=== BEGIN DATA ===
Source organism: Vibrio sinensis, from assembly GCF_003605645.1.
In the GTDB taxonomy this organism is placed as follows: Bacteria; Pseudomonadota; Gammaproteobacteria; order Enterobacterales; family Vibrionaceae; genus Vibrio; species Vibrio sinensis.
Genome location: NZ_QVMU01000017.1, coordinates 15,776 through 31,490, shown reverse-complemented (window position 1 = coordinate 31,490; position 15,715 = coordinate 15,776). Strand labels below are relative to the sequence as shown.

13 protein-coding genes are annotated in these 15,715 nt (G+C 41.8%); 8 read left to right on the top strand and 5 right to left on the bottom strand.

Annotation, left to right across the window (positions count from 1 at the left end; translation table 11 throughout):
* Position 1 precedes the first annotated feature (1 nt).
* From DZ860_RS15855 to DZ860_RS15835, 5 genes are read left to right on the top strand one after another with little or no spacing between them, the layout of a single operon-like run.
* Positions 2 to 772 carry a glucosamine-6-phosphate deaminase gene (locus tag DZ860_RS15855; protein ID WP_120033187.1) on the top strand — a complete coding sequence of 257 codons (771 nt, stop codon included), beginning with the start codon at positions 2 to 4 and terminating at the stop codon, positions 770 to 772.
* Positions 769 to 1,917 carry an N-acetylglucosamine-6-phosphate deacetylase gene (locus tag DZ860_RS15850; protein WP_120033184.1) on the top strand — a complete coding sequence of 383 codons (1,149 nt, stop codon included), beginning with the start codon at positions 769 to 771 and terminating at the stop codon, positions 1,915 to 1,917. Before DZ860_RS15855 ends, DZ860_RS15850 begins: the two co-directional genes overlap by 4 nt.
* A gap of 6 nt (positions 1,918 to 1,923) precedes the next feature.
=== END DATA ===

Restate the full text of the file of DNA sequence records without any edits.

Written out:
Source organism: Vibrio sinensis, from assembly GCF_003605645.1.
In the GTDB taxonomy this organism is placed as follows: Bacteria; Pseudomonadota; Gammaproteobacteria; order Enterobacterales; family Vibrionaceae; genus Vibrio; species Vibrio sinensis.
Genome location: NZ_QVMU01000017.1, coordinates 15,776 through 31,490, shown reverse-complemented (window position 1 = coordinate 31,490; position 15,715 = coordinate 15,776). Strand labels below are relative to the sequence as shown.

13 protein-coding genes are annotated in these 15,715 nt (G+C 41.8%); 8 read left to right on the top strand and 5 right to left on the bottom strand.

Annotation, left to right across the window (positions count from 1 at the left end; translation table 11 throughout):
* Position 1 precedes the first annotated feature (1 nt).
* From DZ860_RS15855 to DZ860_RS15835, 5 genes are read left to right on the top strand one after another with little or no spacing between them, the layout of a single operon-like run.
* Positions 2 to 772 carry a glucosamine-6-phosphate deaminase gene (locus tag DZ860_RS15855; protein ID WP_120033187.1) on the top strand — a complete coding sequence of 257 codons (771 nt, stop codon included), beginning with the start codon at positions 2 to 4 and terminating at the stop codon, positions 770 to 772.
* Positions 769 to 1,917 carry an N-acetylglucosamine-6-phosphate deacetylase gene (locus tag DZ860_RS15850; protein WP_120033184.1) on the top strand — a complete coding sequence of 383 codons (1,149 nt, stop codon included), beginning with the start codon at positions 769 to 771 and terminating at the stop codon, positions 1,915 to 1,917. Before DZ860_RS15855 ends, DZ860_RS15850 begins: the two co-directional genes overlap by 4 nt.
* A gap of 6 nt (positions 1,918 to 1,923) precedes the next feature.